Azerbaijan, Baku, Sept. 12 / Trend V.Zhavoronkova /
Central Asian countries will not be able to avoid a further deterioration of relations because of the water problem in the region, a Russian expert on the CIS Vladimir Zharikhin believes.
"It will not come to war, however, we should expect quite temperamental continuation of events and deterioration of relations," deputy director of the CIS Institute Zharikhin told Trend on Wednesday.
Uzbek President Islam Karimov said on Friday in Astana that water problems can lead to conflict in Central Asia.
Water allocation issue is one of the main reasons for the differences in the region. Uzbekistan is the most active opponent of the hydroelectric power plants construction in the region on the rivers Amu Darya and Syr Darya in Tajikistan and Kyrgyzstan. This, according to Tashkent, will lead to serious consequences for the downstream countries.
EU High Representative for Foreign Affairs and Security Policy, Catherine Ashton, speaking on Tuesday at the European Parliament, said Asia there are "serious contradictions over water" in Central Asia.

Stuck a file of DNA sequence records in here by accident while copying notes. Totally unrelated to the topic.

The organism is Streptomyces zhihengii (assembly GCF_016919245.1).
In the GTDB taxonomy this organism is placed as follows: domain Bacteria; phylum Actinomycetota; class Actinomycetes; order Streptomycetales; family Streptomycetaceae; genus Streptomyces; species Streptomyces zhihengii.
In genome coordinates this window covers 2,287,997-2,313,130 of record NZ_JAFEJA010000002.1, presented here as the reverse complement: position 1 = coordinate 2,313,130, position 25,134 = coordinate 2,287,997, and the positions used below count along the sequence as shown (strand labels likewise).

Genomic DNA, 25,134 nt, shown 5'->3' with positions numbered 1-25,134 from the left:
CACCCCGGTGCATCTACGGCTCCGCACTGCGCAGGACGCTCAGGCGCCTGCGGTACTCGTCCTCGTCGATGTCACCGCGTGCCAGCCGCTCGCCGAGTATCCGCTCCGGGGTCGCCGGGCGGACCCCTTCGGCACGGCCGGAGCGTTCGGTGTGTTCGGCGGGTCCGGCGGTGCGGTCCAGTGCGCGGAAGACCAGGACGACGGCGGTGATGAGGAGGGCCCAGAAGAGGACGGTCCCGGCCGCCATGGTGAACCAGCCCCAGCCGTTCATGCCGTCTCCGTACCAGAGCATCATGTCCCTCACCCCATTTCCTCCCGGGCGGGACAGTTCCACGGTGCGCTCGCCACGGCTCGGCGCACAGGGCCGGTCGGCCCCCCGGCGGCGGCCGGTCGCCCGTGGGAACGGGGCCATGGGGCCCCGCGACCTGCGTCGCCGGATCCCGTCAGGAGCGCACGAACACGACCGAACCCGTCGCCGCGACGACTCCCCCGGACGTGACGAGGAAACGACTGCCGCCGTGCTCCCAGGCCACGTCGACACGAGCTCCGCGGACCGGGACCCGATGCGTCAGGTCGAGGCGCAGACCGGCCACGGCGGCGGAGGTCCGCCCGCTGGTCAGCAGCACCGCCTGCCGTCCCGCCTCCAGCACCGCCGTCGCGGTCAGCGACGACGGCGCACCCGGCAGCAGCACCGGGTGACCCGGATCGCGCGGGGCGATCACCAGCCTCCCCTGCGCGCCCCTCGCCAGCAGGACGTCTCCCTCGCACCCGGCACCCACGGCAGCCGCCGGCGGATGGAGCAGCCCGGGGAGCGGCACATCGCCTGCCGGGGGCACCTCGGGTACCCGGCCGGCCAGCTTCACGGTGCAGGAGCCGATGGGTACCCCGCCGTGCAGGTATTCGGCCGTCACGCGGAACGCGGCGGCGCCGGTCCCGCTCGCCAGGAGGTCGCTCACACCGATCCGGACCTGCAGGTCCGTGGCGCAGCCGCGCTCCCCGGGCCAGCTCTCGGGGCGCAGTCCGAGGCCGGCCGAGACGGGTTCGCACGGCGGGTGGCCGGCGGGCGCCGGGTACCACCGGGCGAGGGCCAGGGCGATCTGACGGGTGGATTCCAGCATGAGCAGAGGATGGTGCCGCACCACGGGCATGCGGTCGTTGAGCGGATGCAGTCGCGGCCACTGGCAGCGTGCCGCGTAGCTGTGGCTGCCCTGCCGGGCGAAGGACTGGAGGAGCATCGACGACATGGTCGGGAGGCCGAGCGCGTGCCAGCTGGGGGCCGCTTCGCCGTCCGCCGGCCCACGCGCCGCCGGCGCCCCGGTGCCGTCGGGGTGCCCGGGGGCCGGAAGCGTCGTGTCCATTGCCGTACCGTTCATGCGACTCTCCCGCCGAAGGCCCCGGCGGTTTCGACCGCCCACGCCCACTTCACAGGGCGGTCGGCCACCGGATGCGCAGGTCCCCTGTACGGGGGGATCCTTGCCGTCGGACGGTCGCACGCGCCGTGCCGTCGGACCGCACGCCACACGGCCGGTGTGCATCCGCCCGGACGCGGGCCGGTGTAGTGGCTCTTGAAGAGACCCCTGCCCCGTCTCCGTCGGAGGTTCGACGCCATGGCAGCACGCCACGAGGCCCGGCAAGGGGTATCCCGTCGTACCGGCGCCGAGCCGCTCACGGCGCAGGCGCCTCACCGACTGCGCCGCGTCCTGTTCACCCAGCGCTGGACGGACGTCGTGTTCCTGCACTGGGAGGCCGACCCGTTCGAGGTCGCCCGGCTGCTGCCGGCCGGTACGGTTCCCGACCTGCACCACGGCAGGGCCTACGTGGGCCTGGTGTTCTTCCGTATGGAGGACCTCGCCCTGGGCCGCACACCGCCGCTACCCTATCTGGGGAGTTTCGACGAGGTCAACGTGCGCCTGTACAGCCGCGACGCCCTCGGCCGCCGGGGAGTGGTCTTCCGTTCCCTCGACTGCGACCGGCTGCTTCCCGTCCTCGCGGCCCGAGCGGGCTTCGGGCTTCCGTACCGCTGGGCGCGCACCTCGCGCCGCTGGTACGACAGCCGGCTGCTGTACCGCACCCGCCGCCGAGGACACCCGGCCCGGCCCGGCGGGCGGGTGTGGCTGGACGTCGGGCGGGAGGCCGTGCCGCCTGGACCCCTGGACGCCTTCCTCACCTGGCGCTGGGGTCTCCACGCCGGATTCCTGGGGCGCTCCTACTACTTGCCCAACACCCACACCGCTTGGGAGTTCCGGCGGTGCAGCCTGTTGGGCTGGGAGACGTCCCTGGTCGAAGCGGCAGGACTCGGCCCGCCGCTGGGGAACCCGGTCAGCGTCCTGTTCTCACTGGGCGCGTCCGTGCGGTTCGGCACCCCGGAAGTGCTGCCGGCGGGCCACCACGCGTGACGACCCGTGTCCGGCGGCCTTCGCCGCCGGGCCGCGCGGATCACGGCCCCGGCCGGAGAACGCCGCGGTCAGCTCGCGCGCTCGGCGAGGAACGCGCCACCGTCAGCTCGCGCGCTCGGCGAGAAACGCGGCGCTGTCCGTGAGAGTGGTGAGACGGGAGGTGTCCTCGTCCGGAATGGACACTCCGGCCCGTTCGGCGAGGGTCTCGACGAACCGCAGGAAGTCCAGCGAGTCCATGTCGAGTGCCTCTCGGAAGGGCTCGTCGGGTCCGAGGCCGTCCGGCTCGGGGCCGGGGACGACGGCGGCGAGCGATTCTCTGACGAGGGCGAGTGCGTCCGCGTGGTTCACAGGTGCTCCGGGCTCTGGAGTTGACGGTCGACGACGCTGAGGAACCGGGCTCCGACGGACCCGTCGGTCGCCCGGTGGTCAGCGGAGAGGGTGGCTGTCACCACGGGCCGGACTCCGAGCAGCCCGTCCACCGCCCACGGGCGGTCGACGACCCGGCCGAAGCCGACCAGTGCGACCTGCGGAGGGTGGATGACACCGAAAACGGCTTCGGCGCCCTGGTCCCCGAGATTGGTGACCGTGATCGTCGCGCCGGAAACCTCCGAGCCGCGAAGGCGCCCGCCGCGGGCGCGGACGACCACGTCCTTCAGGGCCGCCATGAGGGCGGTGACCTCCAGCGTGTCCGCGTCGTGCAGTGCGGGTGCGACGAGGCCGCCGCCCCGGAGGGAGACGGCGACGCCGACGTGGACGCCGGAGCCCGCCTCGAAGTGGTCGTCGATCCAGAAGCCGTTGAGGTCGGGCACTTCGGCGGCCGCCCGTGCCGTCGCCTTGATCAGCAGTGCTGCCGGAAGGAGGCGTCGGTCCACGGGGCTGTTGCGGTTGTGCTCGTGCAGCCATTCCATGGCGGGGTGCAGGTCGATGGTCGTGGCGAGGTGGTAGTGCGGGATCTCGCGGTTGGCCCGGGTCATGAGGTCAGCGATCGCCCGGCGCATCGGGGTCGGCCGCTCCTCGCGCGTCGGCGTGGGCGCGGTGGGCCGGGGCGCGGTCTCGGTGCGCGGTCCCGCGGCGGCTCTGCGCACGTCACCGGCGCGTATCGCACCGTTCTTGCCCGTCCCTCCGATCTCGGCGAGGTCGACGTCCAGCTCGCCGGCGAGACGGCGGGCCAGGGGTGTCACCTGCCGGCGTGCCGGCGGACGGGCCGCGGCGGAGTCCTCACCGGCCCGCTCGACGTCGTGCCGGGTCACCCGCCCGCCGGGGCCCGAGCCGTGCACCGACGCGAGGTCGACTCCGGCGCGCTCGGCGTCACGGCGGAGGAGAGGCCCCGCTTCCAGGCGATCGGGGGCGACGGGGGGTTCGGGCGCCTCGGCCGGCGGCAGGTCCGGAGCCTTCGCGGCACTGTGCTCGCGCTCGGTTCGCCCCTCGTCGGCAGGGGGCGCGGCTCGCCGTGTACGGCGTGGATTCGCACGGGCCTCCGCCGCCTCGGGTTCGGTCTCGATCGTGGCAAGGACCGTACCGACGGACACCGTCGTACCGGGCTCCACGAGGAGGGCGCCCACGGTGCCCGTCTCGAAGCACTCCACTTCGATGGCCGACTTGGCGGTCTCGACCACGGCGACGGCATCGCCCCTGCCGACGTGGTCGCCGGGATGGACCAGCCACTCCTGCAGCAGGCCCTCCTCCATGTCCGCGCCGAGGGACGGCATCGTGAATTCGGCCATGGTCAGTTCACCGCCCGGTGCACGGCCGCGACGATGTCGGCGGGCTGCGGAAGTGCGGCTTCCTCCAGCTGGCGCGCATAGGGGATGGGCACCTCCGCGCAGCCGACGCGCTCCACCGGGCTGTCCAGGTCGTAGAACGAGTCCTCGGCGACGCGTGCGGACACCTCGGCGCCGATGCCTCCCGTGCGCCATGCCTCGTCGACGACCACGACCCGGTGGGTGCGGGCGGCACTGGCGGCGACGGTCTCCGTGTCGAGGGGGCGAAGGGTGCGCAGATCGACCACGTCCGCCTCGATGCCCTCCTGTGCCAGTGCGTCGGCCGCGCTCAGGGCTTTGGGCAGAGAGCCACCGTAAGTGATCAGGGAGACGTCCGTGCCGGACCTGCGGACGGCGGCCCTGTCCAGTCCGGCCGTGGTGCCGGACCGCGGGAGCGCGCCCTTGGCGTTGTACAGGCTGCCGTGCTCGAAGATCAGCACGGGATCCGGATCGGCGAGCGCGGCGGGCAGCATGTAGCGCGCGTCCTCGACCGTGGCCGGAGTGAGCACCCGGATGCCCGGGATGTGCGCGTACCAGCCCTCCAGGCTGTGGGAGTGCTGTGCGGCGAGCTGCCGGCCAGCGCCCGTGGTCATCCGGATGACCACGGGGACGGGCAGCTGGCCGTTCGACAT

She recalled that "Brussels is closely monitoring the situation in Central Asia".
The World Bank, under whose auspices the economic and environmental assessment of the Rogun HPP in Tajikistan is held, all the time delays publication of examination results. WB demanded to suspend work on the Rogun HPP before completion of the examination.
The expert said that in this issue the parties should try to find a compromise.
"Some countries, Kyrgyzstan and Tajikistan, have an excess of water, and a complete lack of organic resources, while others - Uzbekistan, Turkmenistan, and Uzbekistan - have an excess of organic resources and a clear lack of water," the expert said.
The problem is that water is used to compensate for the lack of organic, Zharikhin said.
"It would seem that there is nothing easier sharing - water for organic resources," he said.
However, in his opinion, the problem is that organic materials on the world market have a price, while the water, which as much important resource as oil and gas, has no value.
The attempts of the parties to agree exist, but they tend to turn into indirect conflict, Zharikhin said.
He said the task of the international community in this regard is to help Central Asian countries to resolve their relationship at a time when the price for water as a resource is not yet determined.